Explaining what you’re about#

The dir function just tells what exists, but the help function does much more: it shows you important information about various definitions. The help text in Python isn’t automatically generated: a human wrote it all!

Python supports comments in code using the # sign—we’ve used it to prevent code from running, or to remark on what we’re doing. But it also supports a different kind of comment. Docstrings are special strings that document definitions, like so:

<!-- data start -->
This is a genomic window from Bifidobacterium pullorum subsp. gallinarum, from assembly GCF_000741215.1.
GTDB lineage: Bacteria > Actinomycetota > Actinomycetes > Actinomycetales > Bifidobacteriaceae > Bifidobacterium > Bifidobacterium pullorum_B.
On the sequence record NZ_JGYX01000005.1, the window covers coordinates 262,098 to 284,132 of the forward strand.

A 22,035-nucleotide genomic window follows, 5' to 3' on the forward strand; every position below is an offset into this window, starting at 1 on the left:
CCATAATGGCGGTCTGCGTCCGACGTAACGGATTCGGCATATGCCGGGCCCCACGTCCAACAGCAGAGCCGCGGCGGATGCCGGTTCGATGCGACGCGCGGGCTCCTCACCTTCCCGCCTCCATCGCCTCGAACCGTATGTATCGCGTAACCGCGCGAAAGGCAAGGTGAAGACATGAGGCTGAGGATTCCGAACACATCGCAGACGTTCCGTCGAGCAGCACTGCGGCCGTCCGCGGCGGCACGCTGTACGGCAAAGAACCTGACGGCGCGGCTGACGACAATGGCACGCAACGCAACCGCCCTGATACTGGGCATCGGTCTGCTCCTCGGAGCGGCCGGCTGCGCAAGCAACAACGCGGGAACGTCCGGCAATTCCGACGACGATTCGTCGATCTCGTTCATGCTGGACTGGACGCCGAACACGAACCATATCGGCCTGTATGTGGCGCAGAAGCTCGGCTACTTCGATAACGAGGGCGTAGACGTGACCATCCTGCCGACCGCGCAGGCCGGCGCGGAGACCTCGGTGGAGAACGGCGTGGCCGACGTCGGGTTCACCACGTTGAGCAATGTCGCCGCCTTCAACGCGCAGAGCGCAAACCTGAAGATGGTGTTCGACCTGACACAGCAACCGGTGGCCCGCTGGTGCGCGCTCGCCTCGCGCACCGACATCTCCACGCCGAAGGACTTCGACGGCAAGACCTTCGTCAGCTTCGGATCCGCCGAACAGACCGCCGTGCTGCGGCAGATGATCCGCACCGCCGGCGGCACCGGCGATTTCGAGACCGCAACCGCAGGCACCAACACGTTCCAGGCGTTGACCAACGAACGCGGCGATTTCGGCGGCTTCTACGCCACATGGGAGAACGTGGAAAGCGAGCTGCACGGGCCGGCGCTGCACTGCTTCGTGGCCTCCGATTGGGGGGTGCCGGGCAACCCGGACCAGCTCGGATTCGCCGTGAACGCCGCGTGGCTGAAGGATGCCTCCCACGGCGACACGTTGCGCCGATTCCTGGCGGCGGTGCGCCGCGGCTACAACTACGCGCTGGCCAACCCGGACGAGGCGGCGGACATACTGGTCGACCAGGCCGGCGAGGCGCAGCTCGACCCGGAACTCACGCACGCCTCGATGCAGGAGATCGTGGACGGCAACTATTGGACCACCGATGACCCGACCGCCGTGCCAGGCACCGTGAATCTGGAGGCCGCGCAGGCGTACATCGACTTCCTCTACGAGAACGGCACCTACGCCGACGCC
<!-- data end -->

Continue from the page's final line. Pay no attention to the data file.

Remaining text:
def fact(n):
    """Returns factorial of n

    Returns 1 on all numbers < 2
    res = 1
    while n > 1:
        res *= n
        n = n - 1
    return res

Now see what happens when we run help(fact):

Very cool! Writing docstrings takes time, but it’s really helpful to explain what a function does to your teammates. Even if you’re the only one working on the project… will you remember all the details in six months?

Note that you can look at docstrings in your code, i.e.,

>>> fact.__doc__
'Computes factorial of n, an int\n    \n    Returns 1 on all numbers < 2\n    '

We recommend glancing at the Python documentation on docstrings. Docstrings can occur in modules (at the top), in classes (right after the class line), in methods (after the def line), or in functions (after the def line). Unfortunately, it’s not possible to docstring a field or a constant (as of Python 3.9.6).